The HIV/AIDS epidemic has made the problem of access to pharmaceuticals in developing countries a subject of intense public debate. This Essay contends that tensions between intellectual property rights and human rights are largely resolvable through the full utilization of exceptions under new international trade and intellectual property rules. Rather than undermining these regimes, the approach laid out in this Essay was anticipated by the international forum that established the World Trade Organization and issued the Trade-Related Aspects of Intellectual Property Agreement (TRIPS). Brazil's experience illustrates possible strategies, relevant to developing countries, which can be used to strike a balance between respect for public health and human rights and protection of intellectual property rights.
Extreme disparities in access to pharmaceuticals for life-threatening diseases are not new. Although much of the world has always lacked access to new and expensive drugs, only now are we seriously discussing these disparities. Spurred by the growing HIV/AIDS epidemic as well as the globalization of international trade, these questions have landed squarely in the public arena.
This Essay will investigate the problem of access to pharmaceuticals in the context of intellectual property rules and human rights. As long as concepts like sharing equitably in the benefits of science and technology, safeguarding the rights of indigenous peoples, and protecting "authors' rights" remain unrealized and unreconciled, access to pharmaceuticals will continue to be an issue of charity rather than of rights, and good health will remain beyond the grasp of most of the world. In this Essay, I will not venture an exhaustive exploration of the empirical evidence related to drug pricing or a detailed examination of the legal mechanisms available to facilitate access in all countries. Instead, I will lay the groundwork for possible ways to resolve the tension between intellectual property rights and human rights in the effort to guarantee access to pharmaceuticals.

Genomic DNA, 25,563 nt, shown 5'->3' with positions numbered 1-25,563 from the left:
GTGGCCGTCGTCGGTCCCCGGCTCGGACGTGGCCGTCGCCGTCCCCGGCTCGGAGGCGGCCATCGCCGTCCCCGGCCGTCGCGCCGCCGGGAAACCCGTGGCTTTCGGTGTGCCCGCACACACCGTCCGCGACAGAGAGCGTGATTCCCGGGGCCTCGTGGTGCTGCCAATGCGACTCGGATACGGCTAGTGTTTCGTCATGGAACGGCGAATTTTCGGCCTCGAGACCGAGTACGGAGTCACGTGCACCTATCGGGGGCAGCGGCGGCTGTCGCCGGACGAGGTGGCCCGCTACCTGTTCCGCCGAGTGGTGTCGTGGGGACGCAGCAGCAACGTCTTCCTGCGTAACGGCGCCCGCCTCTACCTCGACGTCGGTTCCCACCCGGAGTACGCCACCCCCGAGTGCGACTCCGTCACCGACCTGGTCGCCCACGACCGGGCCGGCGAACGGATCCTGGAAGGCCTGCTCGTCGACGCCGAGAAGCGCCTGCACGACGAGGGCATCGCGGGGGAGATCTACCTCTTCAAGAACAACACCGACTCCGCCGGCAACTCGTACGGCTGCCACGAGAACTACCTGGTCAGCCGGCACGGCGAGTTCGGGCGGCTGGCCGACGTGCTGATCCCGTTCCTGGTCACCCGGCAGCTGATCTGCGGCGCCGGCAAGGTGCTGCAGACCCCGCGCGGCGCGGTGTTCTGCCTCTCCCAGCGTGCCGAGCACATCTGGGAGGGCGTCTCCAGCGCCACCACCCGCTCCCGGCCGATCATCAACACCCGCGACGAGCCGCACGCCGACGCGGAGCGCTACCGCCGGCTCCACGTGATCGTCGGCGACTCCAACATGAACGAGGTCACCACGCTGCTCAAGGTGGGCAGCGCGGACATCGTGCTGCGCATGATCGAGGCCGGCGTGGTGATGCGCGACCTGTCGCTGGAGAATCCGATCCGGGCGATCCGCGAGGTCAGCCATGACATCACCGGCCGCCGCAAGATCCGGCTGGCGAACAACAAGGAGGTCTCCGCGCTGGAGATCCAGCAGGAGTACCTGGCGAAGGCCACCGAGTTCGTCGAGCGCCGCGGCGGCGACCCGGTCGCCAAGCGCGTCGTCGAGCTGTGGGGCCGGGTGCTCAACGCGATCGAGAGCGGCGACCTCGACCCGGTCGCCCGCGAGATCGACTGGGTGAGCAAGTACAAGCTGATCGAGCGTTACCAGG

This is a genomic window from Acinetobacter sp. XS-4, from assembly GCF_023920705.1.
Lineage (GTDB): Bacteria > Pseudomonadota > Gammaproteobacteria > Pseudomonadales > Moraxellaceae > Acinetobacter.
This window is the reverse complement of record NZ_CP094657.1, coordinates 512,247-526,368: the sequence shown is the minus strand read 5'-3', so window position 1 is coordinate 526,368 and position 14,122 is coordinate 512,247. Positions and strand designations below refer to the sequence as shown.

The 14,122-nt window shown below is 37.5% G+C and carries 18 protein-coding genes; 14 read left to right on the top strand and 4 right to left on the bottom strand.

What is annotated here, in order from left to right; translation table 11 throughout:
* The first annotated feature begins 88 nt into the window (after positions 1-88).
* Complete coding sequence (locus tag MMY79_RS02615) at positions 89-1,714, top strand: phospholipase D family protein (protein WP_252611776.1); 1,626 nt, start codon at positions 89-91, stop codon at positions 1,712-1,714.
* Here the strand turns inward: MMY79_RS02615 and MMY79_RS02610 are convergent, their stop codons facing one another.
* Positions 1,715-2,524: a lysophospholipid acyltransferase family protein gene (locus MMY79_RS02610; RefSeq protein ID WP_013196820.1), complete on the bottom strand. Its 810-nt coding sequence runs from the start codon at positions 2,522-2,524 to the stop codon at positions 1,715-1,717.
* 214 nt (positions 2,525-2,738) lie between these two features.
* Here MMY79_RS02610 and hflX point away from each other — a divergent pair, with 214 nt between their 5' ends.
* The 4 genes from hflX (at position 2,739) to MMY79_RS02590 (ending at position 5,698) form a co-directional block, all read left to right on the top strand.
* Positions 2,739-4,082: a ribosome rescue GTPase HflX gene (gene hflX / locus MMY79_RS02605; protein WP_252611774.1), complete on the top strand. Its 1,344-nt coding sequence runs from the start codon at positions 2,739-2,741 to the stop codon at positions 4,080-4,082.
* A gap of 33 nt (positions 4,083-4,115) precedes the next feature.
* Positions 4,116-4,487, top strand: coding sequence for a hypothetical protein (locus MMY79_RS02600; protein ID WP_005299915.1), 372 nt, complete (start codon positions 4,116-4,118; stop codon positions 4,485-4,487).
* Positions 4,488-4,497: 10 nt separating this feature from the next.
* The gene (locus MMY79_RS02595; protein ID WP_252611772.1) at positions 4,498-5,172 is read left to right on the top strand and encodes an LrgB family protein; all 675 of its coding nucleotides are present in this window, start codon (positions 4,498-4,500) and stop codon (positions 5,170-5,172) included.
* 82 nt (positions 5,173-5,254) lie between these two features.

This Essay suggests that many middle-income countries could provide wider access to pharmaceuticals by fully utilizing the exceptions permitted under new international trade and intellectual property rules. For the poorest nations, however, these rules as written do not offer easy solutions. Moreover, rich nations have been slow to recognize--and poor nations have been slow to use--the potential exceptions within the existing regime. This Essay will draw on the recent experience of Brazil to illustrate possible strategies and several notable trends.
Part I briefly describes global disparities in health and access to pharmaceuticals. Part II sheds light upon some of the barriers to wider access to pharmaceuticals related to HIV/AIDS and reviews the basic structure of international intellectual property law. Part III characterizes access to pharmaceuticals as a human right. Part IV considers ways to reconcile the existing tension between intellectual property rules and human rights. Part V presents Brazil as a case study, considering the relevance of its experience for other developing countries. Finally, Part VI concludes with proposed directions for further inquiry.
DISPARITIES IN HEALTH AND DISPARITIES IN ACCESS
If you live in a poor country, you are much more likely to suffer early sickness, disability and death than if you live in a rich country. The World Health Organization (WHO) reports that such glaring disparities in health conditions, incidence and prevalence of disease, and life expectancy persist. (1) Unsurprisingly, access to pharmaceuticals also varies tremendously around the world. Despite years of WHO's essential drug programs and the adoption of essential drug lists by many countries, (2) availability of drugs remains highly uneven. (3) The World Health Assembly has noted that "one third of the world's population has no guaranteed access to essential drugs." (4) In many developing countries, individuals and their families are expected to purchase drugs and medicines to treat their illnesses. (5) Weak government regulation and improper prescriptions from doctors may result in unsafe and ineffective drug use. (6) The danger of misuse is especially strong with antibiotics. (7) For many serious diseases, treatments are either unavailable or unaffordable. (8) In rural areas the situation is particularly difficult, as the only supplier of drugs is typically either a local hospital or health clinic which often lacks even the most basic drugs to treat common illnesses such as respiratory infections and diarrhea and very rarely has access to new drugs used to treat tuberculosis or HIV/AIDS. (9) Only a wealthy few in most countries can even think of obtaining HIV/AIDS drugs independently. (10)